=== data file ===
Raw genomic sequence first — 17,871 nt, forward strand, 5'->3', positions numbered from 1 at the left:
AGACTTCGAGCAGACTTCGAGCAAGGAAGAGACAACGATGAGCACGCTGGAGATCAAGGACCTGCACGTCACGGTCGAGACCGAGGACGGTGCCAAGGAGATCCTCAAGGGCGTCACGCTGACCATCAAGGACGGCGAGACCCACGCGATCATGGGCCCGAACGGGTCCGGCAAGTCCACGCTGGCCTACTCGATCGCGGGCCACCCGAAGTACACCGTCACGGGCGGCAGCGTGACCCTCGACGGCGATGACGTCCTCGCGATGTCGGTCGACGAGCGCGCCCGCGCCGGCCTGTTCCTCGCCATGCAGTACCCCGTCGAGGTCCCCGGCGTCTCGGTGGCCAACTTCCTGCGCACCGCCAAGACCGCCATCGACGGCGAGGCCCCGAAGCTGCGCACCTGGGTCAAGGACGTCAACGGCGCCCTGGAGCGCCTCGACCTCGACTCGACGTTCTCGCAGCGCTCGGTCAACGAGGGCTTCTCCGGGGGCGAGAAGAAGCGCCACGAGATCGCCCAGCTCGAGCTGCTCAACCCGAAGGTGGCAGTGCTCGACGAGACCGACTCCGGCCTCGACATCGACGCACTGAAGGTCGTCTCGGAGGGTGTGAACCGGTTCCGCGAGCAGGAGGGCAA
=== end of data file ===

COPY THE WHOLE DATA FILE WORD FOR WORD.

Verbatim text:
Raw genomic sequence first — 17,871 nt, forward strand, 5'->3', positions numbered from 1 at the left:
AGACTTCGAGCAGACTTCGAGCAAGGAAGAGACAACGATGAGCACGCTGGAGATCAAGGACCTGCACGTCACGGTCGAGACCGAGGACGGTGCCAAGGAGATCCTCAAGGGCGTCACGCTGACCATCAAGGACGGCGAGACCCACGCGATCATGGGCCCGAACGGGTCCGGCAAGTCCACGCTGGCCTACTCGATCGCGGGCCACCCGAAGTACACCGTCACGGGCGGCAGCGTGACCCTCGACGGCGATGACGTCCTCGCGATGTCGGTCGACGAGCGCGCCCGCGCCGGCCTGTTCCTCGCCATGCAGTACCCCGTCGAGGTCCCCGGCGTCTCGGTGGCCAACTTCCTGCGCACCGCCAAGACCGCCATCGACGGCGAGGCCCCGAAGCTGCGCACCTGGGTCAAGGACGTCAACGGCGCCCTGGAGCGCCTCGACCTCGACTCGACGTTCTCGCAGCGCTCGGTCAACGAGGGCTTCTCCGGGGGCGAGAAGAAGCGCCACGAGATCGCCCAGCTCGAGCTGCTCAACCCGAAGGTGGCAGTGCTCGACGAGACCGACTCCGGCCTCGACATCGACGCACTGAAGGTCGTCTCGGAGGGTGTGAACCGGTTCCGCGAGCAGGAGGGCAA